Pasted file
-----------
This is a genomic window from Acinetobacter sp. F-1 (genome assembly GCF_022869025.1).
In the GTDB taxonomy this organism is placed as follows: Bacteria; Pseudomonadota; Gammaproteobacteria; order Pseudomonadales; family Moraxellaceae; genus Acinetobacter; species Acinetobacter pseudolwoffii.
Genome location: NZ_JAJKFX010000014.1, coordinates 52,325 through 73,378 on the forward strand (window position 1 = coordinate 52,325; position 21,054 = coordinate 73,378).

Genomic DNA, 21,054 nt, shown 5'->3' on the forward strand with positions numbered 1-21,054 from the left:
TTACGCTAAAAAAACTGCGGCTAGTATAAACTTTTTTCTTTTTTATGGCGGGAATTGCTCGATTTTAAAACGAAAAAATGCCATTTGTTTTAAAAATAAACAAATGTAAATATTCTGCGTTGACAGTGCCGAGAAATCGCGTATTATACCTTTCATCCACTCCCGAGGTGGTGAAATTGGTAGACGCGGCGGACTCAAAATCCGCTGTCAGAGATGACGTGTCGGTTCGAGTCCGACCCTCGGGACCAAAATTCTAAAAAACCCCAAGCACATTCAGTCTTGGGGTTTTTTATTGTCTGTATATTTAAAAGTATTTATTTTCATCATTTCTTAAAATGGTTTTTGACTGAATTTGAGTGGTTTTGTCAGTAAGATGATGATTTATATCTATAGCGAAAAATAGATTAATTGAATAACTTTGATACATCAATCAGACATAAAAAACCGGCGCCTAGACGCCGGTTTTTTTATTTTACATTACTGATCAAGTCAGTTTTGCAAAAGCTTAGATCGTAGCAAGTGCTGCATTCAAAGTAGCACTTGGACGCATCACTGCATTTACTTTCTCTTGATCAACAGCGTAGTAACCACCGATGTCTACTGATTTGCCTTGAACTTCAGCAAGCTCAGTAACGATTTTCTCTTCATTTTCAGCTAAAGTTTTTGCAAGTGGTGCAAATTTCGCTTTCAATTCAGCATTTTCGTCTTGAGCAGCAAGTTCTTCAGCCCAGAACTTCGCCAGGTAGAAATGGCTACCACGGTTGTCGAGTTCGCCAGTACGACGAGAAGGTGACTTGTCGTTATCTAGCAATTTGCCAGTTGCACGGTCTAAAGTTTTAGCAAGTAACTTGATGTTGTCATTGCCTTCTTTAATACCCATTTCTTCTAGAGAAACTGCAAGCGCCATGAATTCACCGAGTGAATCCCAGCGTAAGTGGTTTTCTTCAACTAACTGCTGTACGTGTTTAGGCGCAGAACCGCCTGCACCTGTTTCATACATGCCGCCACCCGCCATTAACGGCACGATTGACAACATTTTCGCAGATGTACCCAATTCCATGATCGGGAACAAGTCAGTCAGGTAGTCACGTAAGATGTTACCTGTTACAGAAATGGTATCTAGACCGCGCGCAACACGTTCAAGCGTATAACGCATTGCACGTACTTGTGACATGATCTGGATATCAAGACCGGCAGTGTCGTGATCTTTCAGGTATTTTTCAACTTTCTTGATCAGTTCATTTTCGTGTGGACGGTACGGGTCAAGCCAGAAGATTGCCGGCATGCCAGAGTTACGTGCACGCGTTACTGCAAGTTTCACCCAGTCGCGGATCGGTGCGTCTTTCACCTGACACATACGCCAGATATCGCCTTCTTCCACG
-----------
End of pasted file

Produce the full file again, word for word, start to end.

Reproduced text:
This is a genomic window from Acinetobacter sp. F-1 (genome assembly GCF_022869025.1).
In the GTDB taxonomy this organism is placed as follows: Bacteria; Pseudomonadota; Gammaproteobacteria; order Pseudomonadales; family Moraxellaceae; genus Acinetobacter; species Acinetobacter pseudolwoffii.
Genome location: NZ_JAJKFX010000014.1, coordinates 52,325 through 73,378 on the forward strand (window position 1 = coordinate 52,325; position 21,054 = coordinate 73,378).

Genomic DNA, 21,054 nt, shown 5'->3' on the forward strand with positions numbered 1-21,054 from the left:
TTACGCTAAAAAAACTGCGGCTAGTATAAACTTTTTTCTTTTTTATGGCGGGAATTGCTCGATTTTAAAACGAAAAAATGCCATTTGTTTTAAAAATAAACAAATGTAAATATTCTGCGTTGACAGTGCCGAGAAATCGCGTATTATACCTTTCATCCACTCCCGAGGTGGTGAAATTGGTAGACGCGGCGGACTCAAAATCCGCTGTCAGAGATGACGTGTCGGTTCGAGTCCGACCCTCGGGACCAAAATTCTAAAAAACCCCAAGCACATTCAGTCTTGGGGTTTTTTATTGTCTGTATATTTAAAAGTATTTATTTTCATCATTTCTTAAAATGGTTTTTGACTGAATTTGAGTGGTTTTGTCAGTAAGATGATGATTTATATCTATAGCGAAAAATAGATTAATTGAATAACTTTGATACATCAATCAGACATAAAAAACCGGCGCCTAGACGCCGGTTTTTTTATTTTACATTACTGATCAAGTCAGTTTTGCAAAAGCTTAGATCGTAGCAAGTGCTGCATTCAAAGTAGCACTTGGACGCATCACTGCATTTACTTTCTCTTGATCAACAGCGTAGTAACCACCGATGTCTACTGATTTGCCTTGAACTTCAGCAAGCTCAGTAACGATTTTCTCTTCATTTTCAGCTAAAGTTTTTGCAAGTGGTGCAAATTTCGCTTTCAATTCAGCATTTTCGTCTTGAGCAGCAAGTTCTTCAGCCCAGAACTTCGCCAGGTAGAAATGGCTACCACGGTTGTCGAGTTCGCCAGTACGACGAGAAGGTGACTTGTCGTTATCTAGCAATTTGCCAGTTGCACGGTCTAAAGTTTTAGCAAGTAACTTGATGTTGTCATTGCCTTCTTTAATACCCATTTCTTCTAGAGAAACTGCAAGCGCCATGAATTCACCGAGTGAATCCCAGCGTAAGTGGTTTTCTTCAACTAACTGCTGTACGTGTTTAGGCGCAGAACCGCCTGCACCTGTTTCATACATGCCGCCACCCGCCATTAACGGCACGATTGACAACATTTTCGCAGATGTACCCAATTCCATGATCGGGAACAAGTCAGTCAGGTAGTCACGTAAGATGTTACCTGTTACAGAAATGGTATCTAGACCGCGCGCAACACGTTCAAGCGTATAACGCATTGCACGTACTTGTGACATGATCTGGATATCAAGACCGGCAGTGTCGTGATCTTTCAGGTATTTTTCAACTTTCTTGATCAGTTCATTTTCGTGTGGACGGTACGGGTCAAGCCAGAAGATTGCCGGCATGCCAGAGTTACGTGCACGCGTTACTGCAAGTTTCACCCAGTCGCGGATCGGTGCGTCTTTCACCTGACACATACGCCAGATATCGCCTTCTTCCACG